Writing and the Endless Worry Loop

by | Jan 14, 2021 | Inner Work | 1 comment

I was recently working with someone on a health challenge, and their mind was swirling with every possible worst case scenario.

You’ve probably been there. It is a very natural response, part of a defense mechanism to examine and prepare for even the worst of outcomes. We don’t need to even get into how the Internet can take you from one muscle ache to being fully convinced of a horrible illness.

While health is an obvious subject, especially if you’ve been given a diagnosis, this show-me-every-worst-thing can and generally does happen in many different areas of life.

The issue is not so much the fact that this survival mechanism exists, as much as the way it can get into an endless cycle and begin to dominate your consciousness.

Without bringing awareness to this in useful ways, it can easily snowball, showing you the same unpleasant outcomes over and over, endlessly generating new ones, which then triggers emotional responses that give it more fuel.

Writing

Sometimes it can be very helpful to externalize this, get it out of the feedback cycle and onto something physical like paper.

In the writing suggestion I brought up and have used to help address this, the individual I was working asked a question that brought us to an interesting distinction:

“I’ve heard that when you want to create something, or have a goal, one of the recommendations is to write it down. If I write something negative like this, will it re-enforce it into my mind?”

Good question!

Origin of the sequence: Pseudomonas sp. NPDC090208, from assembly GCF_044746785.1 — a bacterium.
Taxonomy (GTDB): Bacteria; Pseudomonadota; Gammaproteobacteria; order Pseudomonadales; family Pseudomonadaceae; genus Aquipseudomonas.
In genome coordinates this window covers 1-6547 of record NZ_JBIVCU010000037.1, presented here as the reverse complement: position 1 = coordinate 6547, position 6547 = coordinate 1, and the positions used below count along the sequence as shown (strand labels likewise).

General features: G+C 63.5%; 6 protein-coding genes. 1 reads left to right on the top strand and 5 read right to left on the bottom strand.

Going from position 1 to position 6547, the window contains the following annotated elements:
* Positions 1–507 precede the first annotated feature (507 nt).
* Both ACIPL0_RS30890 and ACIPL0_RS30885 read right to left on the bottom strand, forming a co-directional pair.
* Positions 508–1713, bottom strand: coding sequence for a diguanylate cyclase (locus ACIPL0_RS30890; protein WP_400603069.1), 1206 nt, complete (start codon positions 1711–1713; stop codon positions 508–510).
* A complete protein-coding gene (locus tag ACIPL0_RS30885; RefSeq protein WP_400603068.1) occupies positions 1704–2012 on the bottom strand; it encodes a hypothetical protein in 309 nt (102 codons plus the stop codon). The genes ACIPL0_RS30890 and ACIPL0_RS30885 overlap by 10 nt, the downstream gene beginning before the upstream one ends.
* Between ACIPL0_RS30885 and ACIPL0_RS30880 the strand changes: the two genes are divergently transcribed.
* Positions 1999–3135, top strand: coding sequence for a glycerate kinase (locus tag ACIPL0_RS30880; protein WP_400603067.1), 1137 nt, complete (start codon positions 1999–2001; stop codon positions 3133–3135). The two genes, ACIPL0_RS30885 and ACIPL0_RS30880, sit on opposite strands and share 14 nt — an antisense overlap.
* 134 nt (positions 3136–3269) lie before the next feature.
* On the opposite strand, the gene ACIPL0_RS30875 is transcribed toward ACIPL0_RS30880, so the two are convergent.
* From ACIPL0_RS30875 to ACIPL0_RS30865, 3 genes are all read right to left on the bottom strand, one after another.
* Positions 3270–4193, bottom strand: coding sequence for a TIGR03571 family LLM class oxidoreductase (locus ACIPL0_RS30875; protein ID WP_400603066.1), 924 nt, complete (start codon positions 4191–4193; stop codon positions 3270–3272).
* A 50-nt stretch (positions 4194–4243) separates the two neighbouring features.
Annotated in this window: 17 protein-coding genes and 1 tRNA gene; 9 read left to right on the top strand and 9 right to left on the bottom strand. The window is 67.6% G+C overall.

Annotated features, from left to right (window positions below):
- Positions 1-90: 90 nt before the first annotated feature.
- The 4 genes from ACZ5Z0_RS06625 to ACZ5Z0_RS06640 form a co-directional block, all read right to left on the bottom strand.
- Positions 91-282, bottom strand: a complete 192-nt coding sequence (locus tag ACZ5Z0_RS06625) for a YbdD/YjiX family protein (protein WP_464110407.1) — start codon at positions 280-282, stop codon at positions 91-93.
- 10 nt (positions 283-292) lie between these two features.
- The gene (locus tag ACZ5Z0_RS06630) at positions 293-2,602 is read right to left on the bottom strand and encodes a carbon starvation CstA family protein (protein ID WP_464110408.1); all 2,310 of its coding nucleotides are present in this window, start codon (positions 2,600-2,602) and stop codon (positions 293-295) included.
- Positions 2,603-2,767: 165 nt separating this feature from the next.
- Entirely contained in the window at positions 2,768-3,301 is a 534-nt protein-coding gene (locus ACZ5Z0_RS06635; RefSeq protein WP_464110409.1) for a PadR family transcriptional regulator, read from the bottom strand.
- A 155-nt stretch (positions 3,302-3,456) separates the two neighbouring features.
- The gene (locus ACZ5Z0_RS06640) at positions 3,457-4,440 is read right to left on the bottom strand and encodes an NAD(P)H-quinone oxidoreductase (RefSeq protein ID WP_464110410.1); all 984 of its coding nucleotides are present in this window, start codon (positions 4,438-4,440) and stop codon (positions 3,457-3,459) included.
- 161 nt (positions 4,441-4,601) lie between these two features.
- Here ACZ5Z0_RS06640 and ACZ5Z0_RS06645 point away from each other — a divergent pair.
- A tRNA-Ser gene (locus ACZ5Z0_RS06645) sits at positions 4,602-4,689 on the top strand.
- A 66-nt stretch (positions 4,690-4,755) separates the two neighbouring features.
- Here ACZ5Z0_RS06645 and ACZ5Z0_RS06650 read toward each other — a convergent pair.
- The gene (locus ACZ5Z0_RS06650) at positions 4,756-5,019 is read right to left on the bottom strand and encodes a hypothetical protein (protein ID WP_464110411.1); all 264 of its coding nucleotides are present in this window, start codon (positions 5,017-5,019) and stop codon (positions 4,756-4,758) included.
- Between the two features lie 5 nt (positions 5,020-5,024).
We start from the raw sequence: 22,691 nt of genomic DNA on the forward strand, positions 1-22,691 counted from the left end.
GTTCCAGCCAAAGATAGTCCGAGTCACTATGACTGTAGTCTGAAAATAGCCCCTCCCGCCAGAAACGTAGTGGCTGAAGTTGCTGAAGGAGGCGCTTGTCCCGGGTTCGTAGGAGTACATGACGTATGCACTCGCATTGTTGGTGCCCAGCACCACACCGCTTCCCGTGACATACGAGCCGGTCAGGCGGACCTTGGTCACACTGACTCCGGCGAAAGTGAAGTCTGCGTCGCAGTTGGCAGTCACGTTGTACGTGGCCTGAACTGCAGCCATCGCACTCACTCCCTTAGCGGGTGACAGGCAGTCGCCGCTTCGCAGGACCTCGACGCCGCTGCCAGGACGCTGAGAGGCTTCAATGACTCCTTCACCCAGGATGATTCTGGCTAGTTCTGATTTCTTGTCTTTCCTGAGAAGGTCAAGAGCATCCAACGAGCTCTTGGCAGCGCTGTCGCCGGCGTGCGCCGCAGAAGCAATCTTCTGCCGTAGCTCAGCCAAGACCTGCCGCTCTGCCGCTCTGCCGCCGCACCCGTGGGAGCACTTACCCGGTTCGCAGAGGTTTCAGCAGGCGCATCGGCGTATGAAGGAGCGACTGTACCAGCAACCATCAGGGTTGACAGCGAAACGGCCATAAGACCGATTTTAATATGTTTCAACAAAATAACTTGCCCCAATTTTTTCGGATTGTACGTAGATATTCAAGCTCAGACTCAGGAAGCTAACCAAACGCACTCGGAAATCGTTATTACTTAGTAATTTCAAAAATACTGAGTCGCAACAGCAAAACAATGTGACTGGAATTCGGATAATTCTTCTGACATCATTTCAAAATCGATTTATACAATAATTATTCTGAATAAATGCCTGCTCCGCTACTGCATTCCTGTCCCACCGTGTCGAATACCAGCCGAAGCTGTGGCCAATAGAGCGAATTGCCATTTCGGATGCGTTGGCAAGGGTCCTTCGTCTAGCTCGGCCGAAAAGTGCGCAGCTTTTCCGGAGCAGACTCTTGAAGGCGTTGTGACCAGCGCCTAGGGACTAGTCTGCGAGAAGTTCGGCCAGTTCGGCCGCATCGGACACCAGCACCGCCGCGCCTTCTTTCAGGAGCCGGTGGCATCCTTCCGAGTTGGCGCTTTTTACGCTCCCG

Curiously, the tool of writing things down can be used in two very powerful, very opposite ways.

It can be used to enforce, and reinforce something INTO your mind.
It can also be used to help get a recurring pattern of thinking OUT of your mind.

Isn’t that interesting? It all depends on what is going on for you, and the context in which you use the tool.

Writing it Out

The suggested exercise is straightforward.

Observe and actually write down:

  • The negative outcomes that keep presenting themselves in your mind
  • The actions you think you should take in response or preparation
  • The arguments that come up against those actions

 

You could put these into three columns.

I could have xyz health condition | I should change my diet | What if that diet makes it worse?

You could simply free flow with the way it comes out.

The point is to externalize it.

Now, as you look at the paper, put your attention on your breath and body. Take some time and space to focus on processing the feelings and emotions behind it.

See if it gives you any memories or avenues you may need to explore deeper, anything unprocessed or unexamined. From there, you can explore them using any of the practices used here like EFT, Inner Reconciliation, guided awareness or whatever works best for you.

This is NOT a strategizing session (you could also do that at another time,) it is to get it OUT of all bouncing around in your head, onto something external, and then using the created space to better address the emotions going on underneath it all.